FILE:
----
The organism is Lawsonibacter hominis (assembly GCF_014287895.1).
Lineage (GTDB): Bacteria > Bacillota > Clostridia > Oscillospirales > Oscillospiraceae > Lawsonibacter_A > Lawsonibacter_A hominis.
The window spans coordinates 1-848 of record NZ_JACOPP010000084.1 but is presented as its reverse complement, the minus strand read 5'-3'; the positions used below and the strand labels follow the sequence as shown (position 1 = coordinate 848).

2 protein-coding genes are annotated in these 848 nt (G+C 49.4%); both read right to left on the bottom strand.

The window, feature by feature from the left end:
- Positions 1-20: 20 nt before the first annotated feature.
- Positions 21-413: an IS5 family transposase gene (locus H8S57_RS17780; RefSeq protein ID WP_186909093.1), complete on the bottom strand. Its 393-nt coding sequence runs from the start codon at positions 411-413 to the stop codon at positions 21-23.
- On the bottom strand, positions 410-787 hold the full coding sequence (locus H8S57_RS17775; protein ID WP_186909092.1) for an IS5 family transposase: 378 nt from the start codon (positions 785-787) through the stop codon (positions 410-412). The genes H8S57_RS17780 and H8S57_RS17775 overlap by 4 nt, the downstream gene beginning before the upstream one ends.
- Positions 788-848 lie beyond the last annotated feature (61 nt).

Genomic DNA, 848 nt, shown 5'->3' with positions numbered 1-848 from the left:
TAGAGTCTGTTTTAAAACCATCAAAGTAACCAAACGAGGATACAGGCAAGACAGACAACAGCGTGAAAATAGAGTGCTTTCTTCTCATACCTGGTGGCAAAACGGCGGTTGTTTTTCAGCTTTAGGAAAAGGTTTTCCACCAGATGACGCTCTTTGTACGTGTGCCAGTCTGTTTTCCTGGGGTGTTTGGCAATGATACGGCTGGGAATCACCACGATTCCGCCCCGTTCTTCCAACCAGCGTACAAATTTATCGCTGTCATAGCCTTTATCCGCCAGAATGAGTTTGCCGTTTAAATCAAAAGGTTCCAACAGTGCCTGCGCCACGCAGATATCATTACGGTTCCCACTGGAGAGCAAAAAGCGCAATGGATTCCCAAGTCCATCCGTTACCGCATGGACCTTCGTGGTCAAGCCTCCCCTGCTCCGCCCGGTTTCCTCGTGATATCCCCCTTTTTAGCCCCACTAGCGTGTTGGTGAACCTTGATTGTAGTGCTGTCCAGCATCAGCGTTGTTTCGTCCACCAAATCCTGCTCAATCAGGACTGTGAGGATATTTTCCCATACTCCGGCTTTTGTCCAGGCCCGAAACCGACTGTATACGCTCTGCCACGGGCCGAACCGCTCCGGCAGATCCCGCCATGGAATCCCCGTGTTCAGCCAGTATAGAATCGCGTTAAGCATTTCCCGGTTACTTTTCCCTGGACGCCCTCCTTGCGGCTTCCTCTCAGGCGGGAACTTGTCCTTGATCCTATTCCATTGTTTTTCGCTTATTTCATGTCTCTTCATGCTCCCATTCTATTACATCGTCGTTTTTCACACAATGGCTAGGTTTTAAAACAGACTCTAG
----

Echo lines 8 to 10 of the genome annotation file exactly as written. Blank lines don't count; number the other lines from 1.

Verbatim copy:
- On the bottom strand, positions 410-787 hold the full coding sequence (locus H8S57_RS17775; protein ID WP_186909092.1) for an IS5 family transposase: 378 nt from the start codon (positions 785-787) through the stop codon (positions 410-412). The genes H8S57_RS17780 and H8S57_RS17775 overlap by 4 nt, the downstream gene beginning before the upstream one ends.
- Positions 788-848 lie beyond the last annotated feature (61 nt).

Genomic DNA, 848 nt, shown 5'->3' with positions numbered 1-848 from the left: